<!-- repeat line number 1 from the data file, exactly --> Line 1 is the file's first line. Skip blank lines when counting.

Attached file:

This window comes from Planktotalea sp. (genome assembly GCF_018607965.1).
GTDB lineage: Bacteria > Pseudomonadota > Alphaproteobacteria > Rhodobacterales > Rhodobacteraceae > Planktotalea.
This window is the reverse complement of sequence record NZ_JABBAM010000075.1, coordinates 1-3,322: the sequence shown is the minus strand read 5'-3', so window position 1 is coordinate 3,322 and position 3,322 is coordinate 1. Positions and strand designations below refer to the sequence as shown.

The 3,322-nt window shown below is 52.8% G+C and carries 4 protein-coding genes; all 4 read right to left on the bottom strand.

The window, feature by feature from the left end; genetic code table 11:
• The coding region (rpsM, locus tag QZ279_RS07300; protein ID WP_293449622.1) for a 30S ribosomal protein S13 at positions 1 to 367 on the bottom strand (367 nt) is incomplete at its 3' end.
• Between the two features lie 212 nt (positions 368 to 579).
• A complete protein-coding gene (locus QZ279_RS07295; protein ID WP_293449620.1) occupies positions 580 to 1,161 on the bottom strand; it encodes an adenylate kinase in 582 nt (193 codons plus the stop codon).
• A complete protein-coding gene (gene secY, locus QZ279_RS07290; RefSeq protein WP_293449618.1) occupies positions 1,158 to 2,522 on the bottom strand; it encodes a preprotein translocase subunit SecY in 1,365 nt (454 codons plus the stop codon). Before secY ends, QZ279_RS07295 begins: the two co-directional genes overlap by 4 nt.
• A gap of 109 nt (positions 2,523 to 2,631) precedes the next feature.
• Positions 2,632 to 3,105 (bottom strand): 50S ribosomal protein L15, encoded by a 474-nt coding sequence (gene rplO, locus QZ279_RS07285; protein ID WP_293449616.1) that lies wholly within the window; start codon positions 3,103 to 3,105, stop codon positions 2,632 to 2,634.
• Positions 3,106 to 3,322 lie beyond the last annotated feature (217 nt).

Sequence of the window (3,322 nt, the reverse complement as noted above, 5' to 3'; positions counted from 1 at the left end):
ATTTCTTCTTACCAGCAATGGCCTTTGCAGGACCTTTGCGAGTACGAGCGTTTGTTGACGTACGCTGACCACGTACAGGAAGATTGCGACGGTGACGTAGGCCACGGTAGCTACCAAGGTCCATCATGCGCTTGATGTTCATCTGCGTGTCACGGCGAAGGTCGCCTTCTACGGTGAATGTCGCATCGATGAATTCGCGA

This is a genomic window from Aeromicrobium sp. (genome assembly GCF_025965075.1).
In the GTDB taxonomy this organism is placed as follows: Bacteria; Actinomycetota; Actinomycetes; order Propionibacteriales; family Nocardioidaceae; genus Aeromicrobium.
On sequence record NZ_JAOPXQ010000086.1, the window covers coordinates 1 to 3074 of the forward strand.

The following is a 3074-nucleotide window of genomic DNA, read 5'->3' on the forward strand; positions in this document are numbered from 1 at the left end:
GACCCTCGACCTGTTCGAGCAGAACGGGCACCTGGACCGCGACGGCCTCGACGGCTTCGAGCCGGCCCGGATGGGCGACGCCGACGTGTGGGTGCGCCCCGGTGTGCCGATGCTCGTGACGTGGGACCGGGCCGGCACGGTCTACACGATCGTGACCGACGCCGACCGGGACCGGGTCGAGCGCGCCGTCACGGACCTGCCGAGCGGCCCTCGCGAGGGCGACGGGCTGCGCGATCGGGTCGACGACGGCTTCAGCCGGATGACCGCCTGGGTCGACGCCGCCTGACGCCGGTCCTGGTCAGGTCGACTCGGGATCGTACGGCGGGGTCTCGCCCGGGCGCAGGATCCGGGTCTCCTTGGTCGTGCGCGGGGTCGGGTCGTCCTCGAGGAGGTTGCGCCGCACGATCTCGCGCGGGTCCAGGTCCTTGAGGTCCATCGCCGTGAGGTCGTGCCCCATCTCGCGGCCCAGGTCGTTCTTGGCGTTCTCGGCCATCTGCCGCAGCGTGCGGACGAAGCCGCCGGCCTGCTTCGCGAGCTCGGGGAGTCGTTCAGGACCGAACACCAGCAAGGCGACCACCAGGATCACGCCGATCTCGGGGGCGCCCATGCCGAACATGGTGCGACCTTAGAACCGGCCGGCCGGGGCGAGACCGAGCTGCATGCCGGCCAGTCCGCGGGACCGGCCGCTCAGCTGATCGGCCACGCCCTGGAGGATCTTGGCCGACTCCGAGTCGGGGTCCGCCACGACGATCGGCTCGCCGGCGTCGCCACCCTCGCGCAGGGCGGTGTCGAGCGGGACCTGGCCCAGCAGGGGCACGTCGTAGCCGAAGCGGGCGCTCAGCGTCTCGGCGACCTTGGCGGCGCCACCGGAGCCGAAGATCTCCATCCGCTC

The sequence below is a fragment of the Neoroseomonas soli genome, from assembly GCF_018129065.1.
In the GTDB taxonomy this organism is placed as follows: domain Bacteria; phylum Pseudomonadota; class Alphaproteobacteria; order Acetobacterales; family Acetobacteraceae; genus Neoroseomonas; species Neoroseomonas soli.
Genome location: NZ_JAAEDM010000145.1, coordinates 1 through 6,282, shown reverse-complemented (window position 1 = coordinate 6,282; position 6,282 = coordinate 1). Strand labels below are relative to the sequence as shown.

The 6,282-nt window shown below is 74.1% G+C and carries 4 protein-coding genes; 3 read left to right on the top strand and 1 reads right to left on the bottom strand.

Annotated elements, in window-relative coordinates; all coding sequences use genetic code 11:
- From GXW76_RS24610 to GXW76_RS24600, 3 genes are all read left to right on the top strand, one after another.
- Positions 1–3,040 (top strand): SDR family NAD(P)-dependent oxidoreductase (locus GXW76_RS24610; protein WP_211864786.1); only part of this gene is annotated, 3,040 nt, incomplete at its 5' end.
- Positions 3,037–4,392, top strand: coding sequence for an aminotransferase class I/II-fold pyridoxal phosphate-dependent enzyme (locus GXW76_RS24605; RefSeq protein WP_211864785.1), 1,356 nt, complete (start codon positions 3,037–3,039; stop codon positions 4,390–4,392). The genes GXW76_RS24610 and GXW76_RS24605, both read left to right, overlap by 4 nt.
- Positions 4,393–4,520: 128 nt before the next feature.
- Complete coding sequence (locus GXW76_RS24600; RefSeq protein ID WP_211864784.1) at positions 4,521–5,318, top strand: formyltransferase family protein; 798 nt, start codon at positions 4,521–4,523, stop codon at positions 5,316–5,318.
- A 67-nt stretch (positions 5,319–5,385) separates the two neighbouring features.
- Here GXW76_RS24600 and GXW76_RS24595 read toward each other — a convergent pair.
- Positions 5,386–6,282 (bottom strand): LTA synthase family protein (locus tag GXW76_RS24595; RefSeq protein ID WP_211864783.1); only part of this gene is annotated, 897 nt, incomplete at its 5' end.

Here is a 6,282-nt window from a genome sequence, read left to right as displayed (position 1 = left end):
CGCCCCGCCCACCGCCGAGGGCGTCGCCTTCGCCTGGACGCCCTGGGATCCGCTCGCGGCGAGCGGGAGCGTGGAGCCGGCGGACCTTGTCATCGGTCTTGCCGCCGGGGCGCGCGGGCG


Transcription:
This window comes from Planktotalea sp. (genome assembly GCF_018607965.1).